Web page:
Long Beach, News

West Long Beach gets mental health first responders

West Long Beach becomes the first area in the city to have mental health-related emergency calls responded to by specialists instead of uniformed police officers.

The team is part of the city’s Community Crisis Response (CCR) Team which launched earlier this summer and aims to improve community safety through health-based approaches.

Five mental health specialists will be available from 10 a.m. to 5 p.m. on weekdays to respond to non-violent, non-medical calls with focuses on behavioral health and quality of life.

This team’s responsibilities include calls regarding mental health crises, suicidal callers, public intoxication, welfare checks, unwelcome individuals and disturbances.

According to a press release by the city, the team will not respond to calls about an armed person, medical emergencies, a person exhibiting violent behavior or someone threatening to hurt themselves or others.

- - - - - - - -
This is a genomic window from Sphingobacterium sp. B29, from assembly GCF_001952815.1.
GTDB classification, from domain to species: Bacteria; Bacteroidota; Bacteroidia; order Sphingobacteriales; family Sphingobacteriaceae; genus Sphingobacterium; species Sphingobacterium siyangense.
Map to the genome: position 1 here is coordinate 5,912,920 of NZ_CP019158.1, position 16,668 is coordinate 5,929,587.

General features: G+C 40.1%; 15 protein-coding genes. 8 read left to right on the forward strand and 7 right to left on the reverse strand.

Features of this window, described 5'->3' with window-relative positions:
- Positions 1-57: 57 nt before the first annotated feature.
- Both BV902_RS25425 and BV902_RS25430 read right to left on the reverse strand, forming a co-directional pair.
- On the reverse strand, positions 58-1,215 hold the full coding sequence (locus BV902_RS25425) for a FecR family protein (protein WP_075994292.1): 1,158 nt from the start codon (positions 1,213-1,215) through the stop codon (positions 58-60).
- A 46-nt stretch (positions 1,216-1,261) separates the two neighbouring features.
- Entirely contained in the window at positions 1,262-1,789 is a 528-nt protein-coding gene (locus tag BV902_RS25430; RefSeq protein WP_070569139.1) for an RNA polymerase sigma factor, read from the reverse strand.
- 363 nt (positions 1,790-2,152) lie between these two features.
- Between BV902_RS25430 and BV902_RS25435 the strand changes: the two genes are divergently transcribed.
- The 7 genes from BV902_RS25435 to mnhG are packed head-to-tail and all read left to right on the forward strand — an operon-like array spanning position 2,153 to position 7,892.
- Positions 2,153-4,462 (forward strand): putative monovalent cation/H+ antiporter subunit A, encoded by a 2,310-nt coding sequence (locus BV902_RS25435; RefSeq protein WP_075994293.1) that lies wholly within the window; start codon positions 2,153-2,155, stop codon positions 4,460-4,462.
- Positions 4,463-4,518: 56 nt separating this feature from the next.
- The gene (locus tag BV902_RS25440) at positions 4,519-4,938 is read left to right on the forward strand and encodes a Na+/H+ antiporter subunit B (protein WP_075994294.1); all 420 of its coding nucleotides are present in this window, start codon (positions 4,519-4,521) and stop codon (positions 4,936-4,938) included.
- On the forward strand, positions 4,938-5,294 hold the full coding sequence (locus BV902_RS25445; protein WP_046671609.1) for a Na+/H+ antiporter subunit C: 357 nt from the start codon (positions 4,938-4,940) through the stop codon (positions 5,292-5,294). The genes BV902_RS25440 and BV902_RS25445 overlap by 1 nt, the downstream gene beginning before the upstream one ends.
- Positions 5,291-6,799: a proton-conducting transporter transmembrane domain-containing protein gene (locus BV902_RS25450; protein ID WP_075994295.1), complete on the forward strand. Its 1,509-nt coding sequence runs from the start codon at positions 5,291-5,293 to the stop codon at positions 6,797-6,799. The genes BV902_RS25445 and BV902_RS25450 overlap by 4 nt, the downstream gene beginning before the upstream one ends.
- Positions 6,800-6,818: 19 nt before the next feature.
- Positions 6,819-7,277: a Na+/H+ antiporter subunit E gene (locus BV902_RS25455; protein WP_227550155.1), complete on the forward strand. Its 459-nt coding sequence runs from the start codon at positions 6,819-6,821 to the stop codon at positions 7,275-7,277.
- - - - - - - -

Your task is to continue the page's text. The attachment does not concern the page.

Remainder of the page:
“You wouldn’t deploy a police officer to put out a fire so now we have an additional team to deploy when it makes sense,” said Long Beach Mayor Rex Richardson.

CCR will also be available as an additional resource to police and fire departments.

The team will provide various services beyond providing basic need items. This service is in addition to providing transportation for resources like mental health urgent care and housing services.

CCR is a result of the Racial Equity and Reconciliation Initiative which was approved by the Long Beach City Council in June 2020 after the murder of George Floyd.

Funding for the program was included in the Long Beach Recovery Act and includes $3.6 million for CCR, according to the city.

Residents are unable to call these services directly. To access the CCR resources, people are required to call the non-emergency line and will be directed to CCR during operating hours.

Richardson said that he hopes this will relieve some burden on the police department.

“Police have a lot on their plate, they’re responding to crises 24/7 and there are a lot of calls that come in and this allows us to free up police officers to be a bit more proactive and be able to be more responsive on the issues where they’re needed most,” Richardson said.

Richardson added this is all a part of the Long Beach Police Department’s transition to a more community-based model of policing.

CCR can be identified by the bright blue City of Long Beach Department of Health and Human Services shirts.

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